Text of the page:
Hiya. It’s Brady.
There are public buses in Beijing that have ads on them for LinkedIn. I bring this up because those ads are now anachronistic. As the last major foreign social platform operating in China, its planned elimination of all social network features is another step in erecting borders within virtual space, ones that were not shaped organically by language and culture but by other forces.
LinkedIn says there is “a significantly more challenging operating environment” in the country, so it is replacing functions that allow original content to be posted by users with a jobs board. There’s no shortage of recruitment portals in China, and it isn’t clear what uniqueness the new platform, InJobs, will hold.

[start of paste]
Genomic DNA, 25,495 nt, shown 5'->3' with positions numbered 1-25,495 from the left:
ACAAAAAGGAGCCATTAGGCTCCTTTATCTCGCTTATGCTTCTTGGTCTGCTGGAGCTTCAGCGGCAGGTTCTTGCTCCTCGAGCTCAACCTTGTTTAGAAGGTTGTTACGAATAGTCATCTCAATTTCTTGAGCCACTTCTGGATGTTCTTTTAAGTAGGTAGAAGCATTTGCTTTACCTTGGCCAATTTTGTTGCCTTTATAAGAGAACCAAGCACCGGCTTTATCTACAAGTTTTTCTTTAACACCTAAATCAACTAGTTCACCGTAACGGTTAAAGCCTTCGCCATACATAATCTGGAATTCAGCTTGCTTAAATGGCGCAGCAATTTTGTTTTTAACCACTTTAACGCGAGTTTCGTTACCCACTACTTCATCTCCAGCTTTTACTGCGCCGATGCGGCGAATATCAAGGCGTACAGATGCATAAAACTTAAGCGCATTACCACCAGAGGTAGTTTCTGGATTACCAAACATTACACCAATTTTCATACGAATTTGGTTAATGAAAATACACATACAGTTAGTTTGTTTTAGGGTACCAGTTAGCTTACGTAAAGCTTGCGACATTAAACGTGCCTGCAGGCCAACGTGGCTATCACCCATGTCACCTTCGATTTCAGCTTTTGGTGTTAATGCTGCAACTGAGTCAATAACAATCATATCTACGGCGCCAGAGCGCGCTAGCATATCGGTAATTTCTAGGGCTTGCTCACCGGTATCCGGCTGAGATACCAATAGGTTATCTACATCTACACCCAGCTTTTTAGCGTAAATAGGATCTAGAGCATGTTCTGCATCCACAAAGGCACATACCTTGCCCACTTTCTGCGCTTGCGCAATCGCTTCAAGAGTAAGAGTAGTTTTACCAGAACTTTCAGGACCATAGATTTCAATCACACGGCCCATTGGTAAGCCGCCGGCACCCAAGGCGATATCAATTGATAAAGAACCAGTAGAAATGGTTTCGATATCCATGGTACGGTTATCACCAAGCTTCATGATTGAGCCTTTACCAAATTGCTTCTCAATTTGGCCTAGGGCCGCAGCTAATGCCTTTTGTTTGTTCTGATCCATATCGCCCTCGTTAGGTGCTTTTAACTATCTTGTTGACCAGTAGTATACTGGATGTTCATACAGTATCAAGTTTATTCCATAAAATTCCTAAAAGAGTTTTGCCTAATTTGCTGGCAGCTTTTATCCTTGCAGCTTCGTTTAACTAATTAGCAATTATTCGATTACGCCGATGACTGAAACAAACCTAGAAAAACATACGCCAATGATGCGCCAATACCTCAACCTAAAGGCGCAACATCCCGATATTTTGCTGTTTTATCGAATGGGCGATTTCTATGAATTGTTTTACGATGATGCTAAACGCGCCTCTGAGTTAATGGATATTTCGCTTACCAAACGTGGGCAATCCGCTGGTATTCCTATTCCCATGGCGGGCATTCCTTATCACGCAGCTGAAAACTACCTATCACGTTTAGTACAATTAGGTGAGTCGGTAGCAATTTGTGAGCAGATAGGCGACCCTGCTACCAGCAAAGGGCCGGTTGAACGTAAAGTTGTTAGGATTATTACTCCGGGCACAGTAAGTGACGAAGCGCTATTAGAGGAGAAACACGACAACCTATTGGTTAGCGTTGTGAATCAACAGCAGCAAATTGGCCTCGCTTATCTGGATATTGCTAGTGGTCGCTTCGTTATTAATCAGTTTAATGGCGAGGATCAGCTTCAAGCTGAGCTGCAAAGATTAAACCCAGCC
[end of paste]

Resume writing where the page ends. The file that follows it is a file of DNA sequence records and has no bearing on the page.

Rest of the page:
In 2014, LinkedIn managed to enter China after it made concessions to regulate the content posted by users based on Chinese law. That gave it a good few years in the country, but it suspended new signups in March this year, when it had to make sure that its operational procedures were in line with local rules.
And, in the past months, a number of professionals located outside of China received notifications from LinkedIn that said their profiles are not viewable in the country. The fact is China’s online space is moving farther away from the rest of the world.
Jiaxing had the story. You can read it here.
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